TCS Daily

No Assembly Required

By Helen Szamuely - April 30, 2004 12:00 AM

The European Commission is about to be embarrassed during the last stretch of its mandate. Well, mildly embarrassed, since nothing much will come of it. Some 65 MEPs, led by the UK Conservative Chris Heaton-Harris and the chairman of the Europe of Democracies and Diversities (EDD) group Jens-Peter Bonde, have signed a motion of censure over its handling of the Eurostat affair.

The Eurostat affair is one of fraud and misappropriated funds in the Commission's statistics office. The parliamentary motion wishes to punish the Commission for not taking political responsibility for the mess. (Not us, guv. They told us they were honest.) Support for it comes from a wide range of parties and groups but not from the two main ones, the European People's Party (EPP) or the European Socialists (ES). This means the motion will not be adopted as that requires a two-thirds support.

Spokesmen for the two main groups are incensed. Helmut Kuhne of the Socialists thought that those who signed the motion made themselves look ridiculous. For some reason he assumed that an outgoing Parliament censuring an outgoing Commission meant that all the newly appointed Commissioners will have to be sent home. Perhaps he meant that the present Commissioners (those who have not fled back into national politics) will go home with a flea in their ears. Who knows?

Inevitably, this minor fracas and the curious reaction of the large parliamentary groups brings to mind the famous occasion in 1999 when the Parliament got together solemnly to call to account the previous Commission for fraudulent and other illegal activity. Who can forget the sight of all those Socialist MEPs, led by the then redoubtable, now unknown, Pauline Green grimly voting to support Jacques Santer's doomed Commission? We have only just stopped laughing.

These ludicrous sagas do serve a purpose: they remind all of us that the European Parliament sees itself as part of the project, not as a body of democratic representatives whose role it is to call the executive to account. That concept does not exist in EU thinking. Though there is an attempt at separation of powers (which, incidentally, does not exist in Britain) the structures, as usual, do not achieve their aims because the content is missing.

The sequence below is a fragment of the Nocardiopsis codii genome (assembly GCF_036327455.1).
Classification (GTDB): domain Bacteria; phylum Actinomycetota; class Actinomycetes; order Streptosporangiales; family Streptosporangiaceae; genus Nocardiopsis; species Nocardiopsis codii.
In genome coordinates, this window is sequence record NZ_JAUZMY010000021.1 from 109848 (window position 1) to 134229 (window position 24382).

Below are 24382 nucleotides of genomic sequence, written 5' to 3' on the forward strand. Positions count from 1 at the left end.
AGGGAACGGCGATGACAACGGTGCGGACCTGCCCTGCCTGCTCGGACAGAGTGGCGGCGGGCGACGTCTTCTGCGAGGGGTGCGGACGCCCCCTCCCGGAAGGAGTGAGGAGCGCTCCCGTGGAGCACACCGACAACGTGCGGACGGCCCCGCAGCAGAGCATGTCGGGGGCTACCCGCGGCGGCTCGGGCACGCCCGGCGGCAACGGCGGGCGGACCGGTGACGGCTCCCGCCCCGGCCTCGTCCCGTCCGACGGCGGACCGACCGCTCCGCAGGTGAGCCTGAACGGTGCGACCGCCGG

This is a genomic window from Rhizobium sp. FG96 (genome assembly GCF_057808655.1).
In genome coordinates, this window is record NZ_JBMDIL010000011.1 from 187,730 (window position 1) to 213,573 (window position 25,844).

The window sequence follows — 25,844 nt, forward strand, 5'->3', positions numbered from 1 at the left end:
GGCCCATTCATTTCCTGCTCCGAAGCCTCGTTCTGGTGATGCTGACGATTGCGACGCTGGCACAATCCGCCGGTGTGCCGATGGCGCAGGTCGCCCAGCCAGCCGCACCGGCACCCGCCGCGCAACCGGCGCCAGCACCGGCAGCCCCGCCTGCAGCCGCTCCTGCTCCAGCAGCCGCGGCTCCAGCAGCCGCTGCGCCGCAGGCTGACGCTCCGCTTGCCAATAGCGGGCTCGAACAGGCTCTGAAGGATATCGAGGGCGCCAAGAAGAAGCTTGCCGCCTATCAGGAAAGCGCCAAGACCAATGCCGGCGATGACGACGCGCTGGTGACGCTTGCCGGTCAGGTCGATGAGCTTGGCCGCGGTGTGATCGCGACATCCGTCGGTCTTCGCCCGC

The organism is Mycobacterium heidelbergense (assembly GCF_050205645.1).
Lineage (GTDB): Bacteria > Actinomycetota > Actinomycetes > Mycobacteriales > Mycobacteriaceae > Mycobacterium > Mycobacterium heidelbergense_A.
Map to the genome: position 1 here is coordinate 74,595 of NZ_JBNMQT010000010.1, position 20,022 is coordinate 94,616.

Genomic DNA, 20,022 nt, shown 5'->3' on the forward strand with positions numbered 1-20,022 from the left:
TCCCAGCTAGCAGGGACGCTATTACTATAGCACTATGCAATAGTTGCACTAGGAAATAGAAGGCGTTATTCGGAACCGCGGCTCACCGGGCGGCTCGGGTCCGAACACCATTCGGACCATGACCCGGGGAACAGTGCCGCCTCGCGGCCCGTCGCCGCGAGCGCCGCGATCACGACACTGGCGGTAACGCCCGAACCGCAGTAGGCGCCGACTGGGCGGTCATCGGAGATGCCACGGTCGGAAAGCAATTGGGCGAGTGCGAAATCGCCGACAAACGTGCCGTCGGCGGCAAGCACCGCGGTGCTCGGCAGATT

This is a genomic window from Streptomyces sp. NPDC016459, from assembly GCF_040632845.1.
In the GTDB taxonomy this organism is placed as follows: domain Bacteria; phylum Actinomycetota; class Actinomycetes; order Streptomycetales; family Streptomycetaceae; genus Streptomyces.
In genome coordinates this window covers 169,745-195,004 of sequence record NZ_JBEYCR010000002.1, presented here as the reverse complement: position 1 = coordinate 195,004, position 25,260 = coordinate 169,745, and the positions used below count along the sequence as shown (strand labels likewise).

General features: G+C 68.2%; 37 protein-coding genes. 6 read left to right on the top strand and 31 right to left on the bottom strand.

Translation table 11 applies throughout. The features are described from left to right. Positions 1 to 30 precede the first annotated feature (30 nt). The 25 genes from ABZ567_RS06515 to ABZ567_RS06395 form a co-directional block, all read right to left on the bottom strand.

Democratic accountability, as opposed to the rather phony concept of transparency, does not and has never existed in the European Union. That explains the apparently incomprehensible fact that the more power the European Parliament acquires the less people vote for it. The fact is that the more power it acquires the more it becomes not the organ of democratic representation of the peoples of Europe, but another part of the remote and dirigiste EU.

Where does that leave the national parliaments that have been steadily losing power to the central EU structures? Nowhere really. They, though elected by the people of each country, have lost the right of initiating legislation or regulation over most of the political scene. The incoming countries will recognize this as they adjust to their new status. The best national parliaments can hope for is having enough time to scrutinize the legislation before it is put through the EU machinery. Even that is usually denied them.

Ah yes, we shall be told by the supporters of the EU constitution that there is now a Protocol on the Role of National Parliaments in the European Union in the proposed document. So there is and it is full of provisions for informing national parliaments, not for allowing them to legislate or to hold the EU executive to account. As trade unions in the Soviet Union, the national parliaments are seen as a conduit of information between the state and the people. Not quite what John Hampden had in mind.

Then there is the Protocol on the Application of the Principles of Subsidiarity and Proportionality. So far, let us remember, neither of these principles has returned even a smidgeon of legislative power to national parliaments. The new Protocol instructs the Commission to consult widely before proposing legislative acts, unless there are cases of exceptional urgency. But what if a national parliament, representing the people who elected it, really does not like some proposed legislation?

Article 5 of the Protocol allows any "national Parliament of any chamber of a national Parliament of a Member State ... within six weeks from the date of transmission of the Commission's legislative proposal, [to] send to the Presidents of the European Parliament, the Council of Ministers and the Commission a reasoned opinion stating why it considers that the proposal in question does not comply with the principle of subsidiarity".

Article 6 tells us that "[t]he European Parliament, the Council of Ministers and the Commission shall take account of the reasoned opinions issued by Member States' national Parliaments or by a chamber of a national Parliament".

Then a certain amount of jockeying for position will follow after which votes will be counted. "Where reasoned opinions on a Commission proposal's non-compliance with the principle of subsidiarity represent at least one third of all the votes allocated to the Member States' national Parliaments and their chambers, the Commission shall review its proposal." Goody-goody, you might say, until you read the last sentence of Article 6: "After such review, the Commission may decide to maintain, amend or withdraw its proposal. The Commission shall give reasons for its decision."

And that is that.


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